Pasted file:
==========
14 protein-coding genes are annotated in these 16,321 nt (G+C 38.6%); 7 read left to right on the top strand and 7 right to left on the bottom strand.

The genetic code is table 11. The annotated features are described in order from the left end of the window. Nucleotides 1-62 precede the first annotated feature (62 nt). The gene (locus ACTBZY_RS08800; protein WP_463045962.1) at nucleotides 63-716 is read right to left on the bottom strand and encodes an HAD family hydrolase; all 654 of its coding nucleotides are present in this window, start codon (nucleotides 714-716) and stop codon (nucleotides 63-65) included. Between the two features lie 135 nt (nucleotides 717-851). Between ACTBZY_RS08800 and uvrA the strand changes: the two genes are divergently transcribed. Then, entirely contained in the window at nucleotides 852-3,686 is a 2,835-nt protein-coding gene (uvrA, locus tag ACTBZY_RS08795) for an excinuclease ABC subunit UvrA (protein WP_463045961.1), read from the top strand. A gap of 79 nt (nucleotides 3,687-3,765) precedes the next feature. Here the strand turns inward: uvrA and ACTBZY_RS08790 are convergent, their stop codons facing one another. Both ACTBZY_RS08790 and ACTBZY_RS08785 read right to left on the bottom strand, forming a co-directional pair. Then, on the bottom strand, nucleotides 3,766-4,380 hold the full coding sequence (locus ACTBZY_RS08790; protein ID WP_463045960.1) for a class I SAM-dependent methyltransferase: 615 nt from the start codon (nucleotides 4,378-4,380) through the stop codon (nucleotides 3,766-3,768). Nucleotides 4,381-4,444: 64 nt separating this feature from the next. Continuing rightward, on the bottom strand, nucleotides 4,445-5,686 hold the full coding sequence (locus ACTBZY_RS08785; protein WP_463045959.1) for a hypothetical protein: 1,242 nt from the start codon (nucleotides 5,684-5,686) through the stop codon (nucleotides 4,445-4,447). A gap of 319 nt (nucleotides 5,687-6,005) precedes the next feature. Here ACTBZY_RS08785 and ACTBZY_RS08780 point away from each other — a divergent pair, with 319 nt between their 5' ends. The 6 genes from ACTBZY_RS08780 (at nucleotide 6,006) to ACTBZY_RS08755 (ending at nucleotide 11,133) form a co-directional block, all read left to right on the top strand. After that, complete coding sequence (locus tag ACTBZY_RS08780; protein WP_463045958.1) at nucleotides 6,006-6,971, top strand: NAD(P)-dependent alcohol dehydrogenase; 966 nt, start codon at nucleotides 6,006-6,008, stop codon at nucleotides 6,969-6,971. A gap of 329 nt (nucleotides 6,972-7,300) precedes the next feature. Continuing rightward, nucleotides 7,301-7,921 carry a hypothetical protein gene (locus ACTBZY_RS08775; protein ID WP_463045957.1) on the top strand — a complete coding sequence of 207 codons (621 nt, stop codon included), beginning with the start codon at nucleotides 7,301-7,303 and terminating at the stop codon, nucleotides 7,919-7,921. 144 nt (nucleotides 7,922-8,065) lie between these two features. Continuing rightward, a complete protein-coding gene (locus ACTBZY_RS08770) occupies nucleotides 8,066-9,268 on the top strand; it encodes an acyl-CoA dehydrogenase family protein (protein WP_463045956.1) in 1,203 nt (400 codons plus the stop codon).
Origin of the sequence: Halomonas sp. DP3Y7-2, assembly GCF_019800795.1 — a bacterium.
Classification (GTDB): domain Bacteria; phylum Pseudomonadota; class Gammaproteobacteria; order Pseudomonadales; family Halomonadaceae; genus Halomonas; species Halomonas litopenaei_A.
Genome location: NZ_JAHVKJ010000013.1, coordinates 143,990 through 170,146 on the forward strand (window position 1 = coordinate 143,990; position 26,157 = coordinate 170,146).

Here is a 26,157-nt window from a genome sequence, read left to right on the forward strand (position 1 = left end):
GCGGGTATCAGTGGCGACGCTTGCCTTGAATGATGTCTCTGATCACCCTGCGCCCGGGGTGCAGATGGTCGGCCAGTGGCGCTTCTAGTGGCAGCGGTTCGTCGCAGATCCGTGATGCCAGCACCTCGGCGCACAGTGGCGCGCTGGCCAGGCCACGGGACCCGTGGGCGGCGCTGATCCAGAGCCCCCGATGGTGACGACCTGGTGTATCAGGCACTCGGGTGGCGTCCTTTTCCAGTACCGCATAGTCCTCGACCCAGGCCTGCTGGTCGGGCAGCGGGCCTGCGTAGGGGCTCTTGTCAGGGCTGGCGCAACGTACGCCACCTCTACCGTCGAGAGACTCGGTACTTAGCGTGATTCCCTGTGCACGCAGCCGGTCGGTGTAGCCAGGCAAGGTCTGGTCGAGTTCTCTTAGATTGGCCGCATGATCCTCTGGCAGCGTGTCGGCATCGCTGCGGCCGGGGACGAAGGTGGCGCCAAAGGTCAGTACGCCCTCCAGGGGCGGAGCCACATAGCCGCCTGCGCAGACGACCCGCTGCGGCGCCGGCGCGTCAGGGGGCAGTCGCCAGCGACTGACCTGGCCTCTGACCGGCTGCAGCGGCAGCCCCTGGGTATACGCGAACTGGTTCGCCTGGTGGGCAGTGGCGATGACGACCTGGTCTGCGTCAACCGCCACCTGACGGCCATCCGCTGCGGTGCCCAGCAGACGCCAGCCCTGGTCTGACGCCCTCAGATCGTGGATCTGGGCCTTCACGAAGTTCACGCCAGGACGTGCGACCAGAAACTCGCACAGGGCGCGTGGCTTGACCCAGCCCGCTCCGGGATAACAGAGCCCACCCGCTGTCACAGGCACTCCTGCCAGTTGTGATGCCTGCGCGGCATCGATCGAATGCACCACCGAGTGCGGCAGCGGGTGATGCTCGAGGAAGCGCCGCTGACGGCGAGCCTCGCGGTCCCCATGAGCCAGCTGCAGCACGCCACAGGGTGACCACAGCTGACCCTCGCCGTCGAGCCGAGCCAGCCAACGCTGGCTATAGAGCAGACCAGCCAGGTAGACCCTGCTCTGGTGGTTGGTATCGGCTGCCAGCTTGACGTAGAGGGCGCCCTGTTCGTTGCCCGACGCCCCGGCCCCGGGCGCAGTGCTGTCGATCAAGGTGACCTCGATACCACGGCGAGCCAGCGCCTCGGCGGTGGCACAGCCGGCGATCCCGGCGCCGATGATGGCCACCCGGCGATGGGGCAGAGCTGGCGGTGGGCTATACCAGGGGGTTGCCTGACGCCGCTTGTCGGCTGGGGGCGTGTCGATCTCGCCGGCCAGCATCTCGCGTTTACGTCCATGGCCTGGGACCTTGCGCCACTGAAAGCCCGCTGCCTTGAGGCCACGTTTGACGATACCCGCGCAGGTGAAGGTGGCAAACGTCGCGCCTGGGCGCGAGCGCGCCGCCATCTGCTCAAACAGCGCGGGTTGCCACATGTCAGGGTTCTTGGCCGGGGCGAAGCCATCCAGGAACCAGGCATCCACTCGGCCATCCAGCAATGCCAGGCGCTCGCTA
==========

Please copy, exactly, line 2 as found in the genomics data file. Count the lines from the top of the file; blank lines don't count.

The genetic code is table 11. The annotated features are described in order from the left end of the window. Nucleotides 1-62 precede the first annotated feature (62 nt). The gene (locus ACTBZY_RS08800; protein WP_463045962.1) at nucleotides 63-716 is read right to left on the bottom strand and encodes an HAD family hydrolase; all 654 of its coding nucleotides are present in this window, start codon (nucleotides 714-716) and stop codon (nucleotides 63-65) included. Between the two features lie 135 nt (nucleotides 717-851). Between ACTBZY_RS08800 and uvrA the strand changes: the two genes are divergently transcribed. Then, entirely contained in the window at nucleotides 852-3,686 is a 2,835-nt protein-coding gene (uvrA, locus tag ACTBZY_RS08795) for an excinuclease ABC subunit UvrA (protein WP_463045961.1), read from the top strand. A gap of 79 nt (nucleotides 3,687-3,765) precedes the next feature. Here the strand turns inward: uvrA and ACTBZY_RS08790 are convergent, their stop codons facing one another. Both ACTBZY_RS08790 and ACTBZY_RS08785 read right to left on the bottom strand, forming a co-directional pair. Then, on the bottom strand, nucleotides 3,766-4,380 hold the full coding sequence (locus ACTBZY_RS08790; protein ID WP_463045960.1) for a class I SAM-dependent methyltransferase: 615 nt from the start codon (nucleotides 4,378-4,380) through the stop codon (nucleotides 3,766-3,768). Nucleotides 4,381-4,444: 64 nt separating this feature from the next. Continuing rightward, on the bottom strand, nucleotides 4,445-5,686 hold the full coding sequence (locus ACTBZY_RS08785; protein WP_463045959.1) for a hypothetical protein: 1,242 nt from the start codon (nucleotides 5,684-5,686) through the stop codon (nucleotides 4,445-4,447). A gap of 319 nt (nucleotides 5,687-6,005) precedes the next feature. Here ACTBZY_RS08785 and ACTBZY_RS08780 point away from each other — a divergent pair, with 319 nt between their 5' ends. The 6 genes from ACTBZY_RS08780 (at nucleotide 6,006) to ACTBZY_RS08755 (ending at nucleotide 11,133) form a co-directional block, all read left to right on the top strand. After that, complete coding sequence (locus tag ACTBZY_RS08780; protein WP_463045958.1) at nucleotides 6,006-6,971, top strand: NAD(P)-dependent alcohol dehydrogenase; 966 nt, start codon at nucleotides 6,006-6,008, stop codon at nucleotides 6,969-6,971. A gap of 329 nt (nucleotides 6,972-7,300) precedes the next feature. Continuing rightward, nucleotides 7,301-7,921 carry a hypothetical protein gene (locus ACTBZY_RS08775; protein ID WP_463045957.1) on the top strand — a complete coding sequence of 207 codons (621 nt, stop codon included), beginning with the start codon at nucleotides 7,301-7,303 and terminating at the stop codon, nucleotides 7,919-7,921. 144 nt (nucleotides 7,922-8,065) lie between these two features. Continuing rightward, a complete protein-coding gene (locus ACTBZY_RS08770) occupies nucleotides 8,066-9,268 on the top strand; it encodes an acyl-CoA dehydrogenase family protein (protein WP_463045956.1) in 1,203 nt (400 codons plus the stop codon).